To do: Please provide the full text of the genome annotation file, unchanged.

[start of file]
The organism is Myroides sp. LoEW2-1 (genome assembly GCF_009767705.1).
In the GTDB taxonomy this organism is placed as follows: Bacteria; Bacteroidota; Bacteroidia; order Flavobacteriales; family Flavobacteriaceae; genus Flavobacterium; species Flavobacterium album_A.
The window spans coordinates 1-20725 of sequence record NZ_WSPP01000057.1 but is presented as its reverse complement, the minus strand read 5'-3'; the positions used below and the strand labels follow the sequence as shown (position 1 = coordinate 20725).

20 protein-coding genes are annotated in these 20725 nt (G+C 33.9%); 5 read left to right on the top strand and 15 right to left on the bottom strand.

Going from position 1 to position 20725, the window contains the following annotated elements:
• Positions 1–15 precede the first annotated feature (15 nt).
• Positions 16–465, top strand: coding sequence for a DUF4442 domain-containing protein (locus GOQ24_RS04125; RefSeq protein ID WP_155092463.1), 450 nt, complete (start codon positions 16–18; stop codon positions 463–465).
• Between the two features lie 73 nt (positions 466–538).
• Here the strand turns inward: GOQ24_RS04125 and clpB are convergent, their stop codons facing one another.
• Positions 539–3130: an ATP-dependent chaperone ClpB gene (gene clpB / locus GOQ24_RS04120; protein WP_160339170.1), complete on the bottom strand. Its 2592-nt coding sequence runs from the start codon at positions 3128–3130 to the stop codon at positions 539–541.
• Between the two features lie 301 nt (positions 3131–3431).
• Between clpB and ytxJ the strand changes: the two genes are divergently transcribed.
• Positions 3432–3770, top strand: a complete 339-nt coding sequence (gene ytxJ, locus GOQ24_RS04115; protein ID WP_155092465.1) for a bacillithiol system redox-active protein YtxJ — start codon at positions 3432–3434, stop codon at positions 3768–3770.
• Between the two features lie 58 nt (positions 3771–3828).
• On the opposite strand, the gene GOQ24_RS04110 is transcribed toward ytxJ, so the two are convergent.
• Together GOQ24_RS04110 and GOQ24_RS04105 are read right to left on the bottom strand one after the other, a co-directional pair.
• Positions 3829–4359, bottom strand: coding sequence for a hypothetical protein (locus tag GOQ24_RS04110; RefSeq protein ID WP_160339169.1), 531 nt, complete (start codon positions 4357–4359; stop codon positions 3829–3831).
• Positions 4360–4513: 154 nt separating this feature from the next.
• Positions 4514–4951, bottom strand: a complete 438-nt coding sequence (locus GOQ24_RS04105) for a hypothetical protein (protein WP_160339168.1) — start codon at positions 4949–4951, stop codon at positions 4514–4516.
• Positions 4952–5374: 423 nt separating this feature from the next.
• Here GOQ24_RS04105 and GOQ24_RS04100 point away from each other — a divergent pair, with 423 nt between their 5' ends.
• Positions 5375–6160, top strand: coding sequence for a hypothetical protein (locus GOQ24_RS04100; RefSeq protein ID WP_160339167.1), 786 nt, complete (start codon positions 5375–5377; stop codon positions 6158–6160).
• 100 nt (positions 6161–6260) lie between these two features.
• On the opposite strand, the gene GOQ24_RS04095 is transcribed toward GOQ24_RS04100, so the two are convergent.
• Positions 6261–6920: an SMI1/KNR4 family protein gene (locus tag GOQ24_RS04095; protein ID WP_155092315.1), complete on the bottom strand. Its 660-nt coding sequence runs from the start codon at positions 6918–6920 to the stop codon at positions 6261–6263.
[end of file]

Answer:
The organism is Myroides sp. LoEW2-1 (genome assembly GCF_009767705.1).
In the GTDB taxonomy this organism is placed as follows: Bacteria; Bacteroidota; Bacteroidia; order Flavobacteriales; family Flavobacteriaceae; genus Flavobacterium; species Flavobacterium album_A.
The window spans coordinates 1-20725 of sequence record NZ_WSPP01000057.1 but is presented as its reverse complement, the minus strand read 5'-3'; the positions used below and the strand labels follow the sequence as shown (position 1 = coordinate 20725).

20 protein-coding genes are annotated in these 20725 nt (G+C 33.9%); 5 read left to right on the top strand and 15 right to left on the bottom strand.

Going from position 1 to position 20725, the window contains the following annotated elements:
• Positions 1–15 precede the first annotated feature (15 nt).
• Positions 16–465, top strand: coding sequence for a DUF4442 domain-containing protein (locus GOQ24_RS04125; RefSeq protein ID WP_155092463.1), 450 nt, complete (start codon positions 16–18; stop codon positions 463–465).
• Between the two features lie 73 nt (positions 466–538).
• Here the strand turns inward: GOQ24_RS04125 and clpB are convergent, their stop codons facing one another.
• Positions 539–3130: an ATP-dependent chaperone ClpB gene (gene clpB / locus GOQ24_RS04120; protein WP_160339170.1), complete on the bottom strand. Its 2592-nt coding sequence runs from the start codon at positions 3128–3130 to the stop codon at positions 539–541.
• Between the two features lie 301 nt (positions 3131–3431).
• Between clpB and ytxJ the strand changes: the two genes are divergently transcribed.
• Positions 3432–3770, top strand: a complete 339-nt coding sequence (gene ytxJ, locus GOQ24_RS04115; protein ID WP_155092465.1) for a bacillithiol system redox-active protein YtxJ — start codon at positions 3432–3434, stop codon at positions 3768–3770.
• Between the two features lie 58 nt (positions 3771–3828).
• On the opposite strand, the gene GOQ24_RS04110 is transcribed toward ytxJ, so the two are convergent.
• Together GOQ24_RS04110 and GOQ24_RS04105 are read right to left on the bottom strand one after the other, a co-directional pair.
• Positions 3829–4359, bottom strand: coding sequence for a hypothetical protein (locus tag GOQ24_RS04110; RefSeq protein ID WP_160339169.1), 531 nt, complete (start codon positions 4357–4359; stop codon positions 3829–3831).
• Positions 4360–4513: 154 nt separating this feature from the next.
• Positions 4514–4951, bottom strand: a complete 438-nt coding sequence (locus GOQ24_RS04105) for a hypothetical protein (protein WP_160339168.1) — start codon at positions 4949–4951, stop codon at positions 4514–4516.
• Positions 4952–5374: 423 nt separating this feature from the next.
• Here GOQ24_RS04105 and GOQ24_RS04100 point away from each other — a divergent pair, with 423 nt between their 5' ends.
• Positions 5375–6160, top strand: coding sequence for a hypothetical protein (locus GOQ24_RS04100; RefSeq protein ID WP_160339167.1), 786 nt, complete (start codon positions 5375–5377; stop codon positions 6158–6160).
• 100 nt (positions 6161–6260) lie between these two features.
• On the opposite strand, the gene GOQ24_RS04095 is transcribed toward GOQ24_RS04100, so the two are convergent.
• Positions 6261–6920: an SMI1/KNR4 family protein gene (locus tag GOQ24_RS04095; protein ID WP_155092315.1), complete on the bottom strand. Its 660-nt coding sequence runs from the start codon at positions 6918–6920 to the stop codon at positions 6261–6263.